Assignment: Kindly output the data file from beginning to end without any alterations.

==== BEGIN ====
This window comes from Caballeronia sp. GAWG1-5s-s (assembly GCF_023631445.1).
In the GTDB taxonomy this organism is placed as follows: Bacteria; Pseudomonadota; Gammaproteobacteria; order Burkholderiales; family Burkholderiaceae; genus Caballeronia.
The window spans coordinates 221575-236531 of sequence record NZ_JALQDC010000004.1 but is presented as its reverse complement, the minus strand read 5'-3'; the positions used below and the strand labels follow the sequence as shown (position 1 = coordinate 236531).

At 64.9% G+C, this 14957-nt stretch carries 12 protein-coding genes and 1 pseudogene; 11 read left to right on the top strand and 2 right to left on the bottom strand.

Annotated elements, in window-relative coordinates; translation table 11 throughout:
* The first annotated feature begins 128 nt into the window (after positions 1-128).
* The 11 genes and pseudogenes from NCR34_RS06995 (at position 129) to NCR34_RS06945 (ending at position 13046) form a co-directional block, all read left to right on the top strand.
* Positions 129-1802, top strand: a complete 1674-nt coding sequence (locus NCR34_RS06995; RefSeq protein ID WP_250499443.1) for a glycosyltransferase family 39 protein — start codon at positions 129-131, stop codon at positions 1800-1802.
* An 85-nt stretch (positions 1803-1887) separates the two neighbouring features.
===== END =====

This window comes from Caballeronia sp. GAWG1-5s-s (assembly GCF_023631445.1).
In the GTDB taxonomy this organism is placed as follows: Bacteria; Pseudomonadota; Gammaproteobacteria; order Burkholderiales; family Burkholderiaceae; genus Caballeronia.
The window spans coordinates 221575-236531 of sequence record NZ_JALQDC010000004.1 but is presented as its reverse complement, the minus strand read 5'-3'; the positions used below and the strand labels follow the sequence as shown (position 1 = coordinate 236531).

At 64.9% G+C, this 14957-nt stretch carries 12 protein-coding genes and 1 pseudogene; 11 read left to right on the top strand and 2 right to left on the bottom strand.

Annotated elements, in window-relative coordinates; translation table 11 throughout:
* The first annotated feature begins 128 nt into the window (after positions 1-128).
* The 11 genes and pseudogenes from NCR34_RS06995 (at position 129) to NCR34_RS06945 (ending at position 13046) form a co-directional block, all read left to right on the top strand.
* Positions 129-1802, top strand: a complete 1674-nt coding sequence (locus NCR34_RS06995; RefSeq protein ID WP_250499443.1) for a glycosyltransferase family 39 protein — start codon at positions 129-131, stop codon at positions 1800-1802.
* An 85-nt stretch (positions 1803-1887) separates the two neighbouring features.